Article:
Schuler fell into the buffalo business almost by accident. Hillside once belonged to his wife B.J.'s parents, who raised Black Angus cattle, crops and chickens for eggs on the 50-acre farm until her father died in 1988. Her mother was set to sell the property to a developer who wanted to transform it into a subdivision, but when the deal fell through the Schulers stepped in and purchased the farm in 1990. It is now permanently preserved under the Montgomery County Farmland Preservation Program.
A graduate of Delaware Valley College, where he majored in ornamental horticulture, Schuler planned to use the farm for his landscaping business, but soon found it less than ideal. "I lined out 2,000 evergreen trees and lost almost all of them," he recalls. "The grass grew so fast I couldn't keep up with that and do landscaping too, and during the winter the field mice would eat the bark and kill them. So I gave up and the buffalo ate the rest."
Needing to find a new use for the land, Schuler read about buffalo and visited a farmer with a small herd near Doylestown. He bought his initial seven heifers in 1992 (three of which are still among the herd) and his first bull a year later. "I always wanted to be in the food industry," he says. "Now, people's awareness is really picking up of how healthy buffalo is, because they're raised without any chemicals involved. It's all natural grazing, so you don't get the hormones, you don't get the antibiotics. It's just grass and barley to meat."
In addition to the bison, B.J. Schuler also raises Paso Fino horses, a small Spanish breed known for its light gait, and the couple also breeds Greater Swiss mountain dogs to sell as pets (although an overprotective mother has been known to take a chunk out of a visiting journalist's sleeve when he gets too close to her puppies).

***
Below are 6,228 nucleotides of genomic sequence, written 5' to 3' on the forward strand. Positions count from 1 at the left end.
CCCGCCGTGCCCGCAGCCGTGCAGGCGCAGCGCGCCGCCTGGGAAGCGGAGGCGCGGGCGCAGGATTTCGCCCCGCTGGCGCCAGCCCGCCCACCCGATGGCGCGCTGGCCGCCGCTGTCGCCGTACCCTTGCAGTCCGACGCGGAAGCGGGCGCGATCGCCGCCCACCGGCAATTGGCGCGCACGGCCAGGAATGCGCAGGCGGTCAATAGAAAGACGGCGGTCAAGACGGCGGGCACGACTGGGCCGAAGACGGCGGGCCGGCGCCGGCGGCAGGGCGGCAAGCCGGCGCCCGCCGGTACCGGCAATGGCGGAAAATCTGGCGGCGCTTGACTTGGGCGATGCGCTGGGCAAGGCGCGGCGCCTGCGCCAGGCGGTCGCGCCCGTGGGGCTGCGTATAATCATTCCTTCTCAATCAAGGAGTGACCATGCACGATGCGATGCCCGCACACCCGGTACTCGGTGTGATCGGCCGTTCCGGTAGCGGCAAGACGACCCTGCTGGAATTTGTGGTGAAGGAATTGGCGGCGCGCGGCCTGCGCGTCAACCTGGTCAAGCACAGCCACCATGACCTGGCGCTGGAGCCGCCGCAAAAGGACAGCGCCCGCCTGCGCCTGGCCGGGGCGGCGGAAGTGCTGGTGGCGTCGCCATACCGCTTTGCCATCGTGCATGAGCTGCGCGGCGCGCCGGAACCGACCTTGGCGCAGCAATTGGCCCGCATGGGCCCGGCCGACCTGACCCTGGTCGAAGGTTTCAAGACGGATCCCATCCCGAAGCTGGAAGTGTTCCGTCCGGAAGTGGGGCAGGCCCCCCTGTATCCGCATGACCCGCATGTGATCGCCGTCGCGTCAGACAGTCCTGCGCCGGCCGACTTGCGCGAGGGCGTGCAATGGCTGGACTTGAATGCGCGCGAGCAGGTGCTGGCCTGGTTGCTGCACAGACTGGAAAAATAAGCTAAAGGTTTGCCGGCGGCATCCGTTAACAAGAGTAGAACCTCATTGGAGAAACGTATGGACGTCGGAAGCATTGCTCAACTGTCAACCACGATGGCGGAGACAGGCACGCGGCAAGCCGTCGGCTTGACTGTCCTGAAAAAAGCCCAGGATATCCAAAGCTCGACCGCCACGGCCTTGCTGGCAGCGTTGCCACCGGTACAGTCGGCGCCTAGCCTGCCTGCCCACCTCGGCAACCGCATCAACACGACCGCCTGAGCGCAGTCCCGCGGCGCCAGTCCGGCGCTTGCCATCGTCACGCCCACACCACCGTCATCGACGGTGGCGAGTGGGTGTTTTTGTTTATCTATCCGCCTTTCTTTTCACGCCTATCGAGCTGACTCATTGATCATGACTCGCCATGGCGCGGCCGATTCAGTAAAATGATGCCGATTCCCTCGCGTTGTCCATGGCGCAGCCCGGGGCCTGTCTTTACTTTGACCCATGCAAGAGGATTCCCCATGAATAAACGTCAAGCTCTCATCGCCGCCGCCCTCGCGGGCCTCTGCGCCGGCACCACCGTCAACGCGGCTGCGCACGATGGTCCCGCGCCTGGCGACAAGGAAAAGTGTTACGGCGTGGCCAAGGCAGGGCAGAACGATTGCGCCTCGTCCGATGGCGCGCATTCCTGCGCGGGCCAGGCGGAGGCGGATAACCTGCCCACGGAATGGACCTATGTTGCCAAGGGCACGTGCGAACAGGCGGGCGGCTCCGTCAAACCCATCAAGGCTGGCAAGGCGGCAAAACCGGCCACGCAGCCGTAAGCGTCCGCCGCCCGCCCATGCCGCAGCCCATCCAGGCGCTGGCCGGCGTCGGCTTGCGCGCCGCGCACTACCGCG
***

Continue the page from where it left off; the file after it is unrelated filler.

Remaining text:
The arrangement with Yards began after a steep learning curve in trying to keep the bison fed beyond their primary source, the grass or hay they graze on. For several years, Schuler's so-called "salad shooter" disbursed vegetable trimmings that he picked up from a local produce shop. "They liked it and ate a lot, but the trouble was flies and pinkeye," he says. "The bacteria on the stuff they didn't eat would attract the flies, who then went to their eyes. I had calves running around blind. It got expensive and laborious."
Alerted to an advertisement that Iron Hill Breweries, the local chain of brewpubs, was looking for someone to take their spent grain, Schuler began frequenting small breweries, filling a trash can at a time. He contacted Yards shortly after the expanding brewery moved into its current location in early 2008.
Though he hauls away five tons of grain every four or five days, Schuler is only one of two farmers who benefit from Yards' activity.
The brewery uses almost 50,000 pounds of grain every two weeks, according to Kehoe. Additional grain is used by Wild Flour Bakery in the bread served at Yards' tasting room, and even by a local woman who picks up an occasional bucket's worth for use in her home garden.
While every brewery makes some arrangement for its spent grain, the circular arrangement with Kehoe fits neatly into a larger environmental consciousness at Yards, which also collects and reuses water whenever possible during the brewing process, uses wind credits to become 100 percent wind-powered, and built its tasting room almost entirely from reclaimed furniture, fixtures and equipment.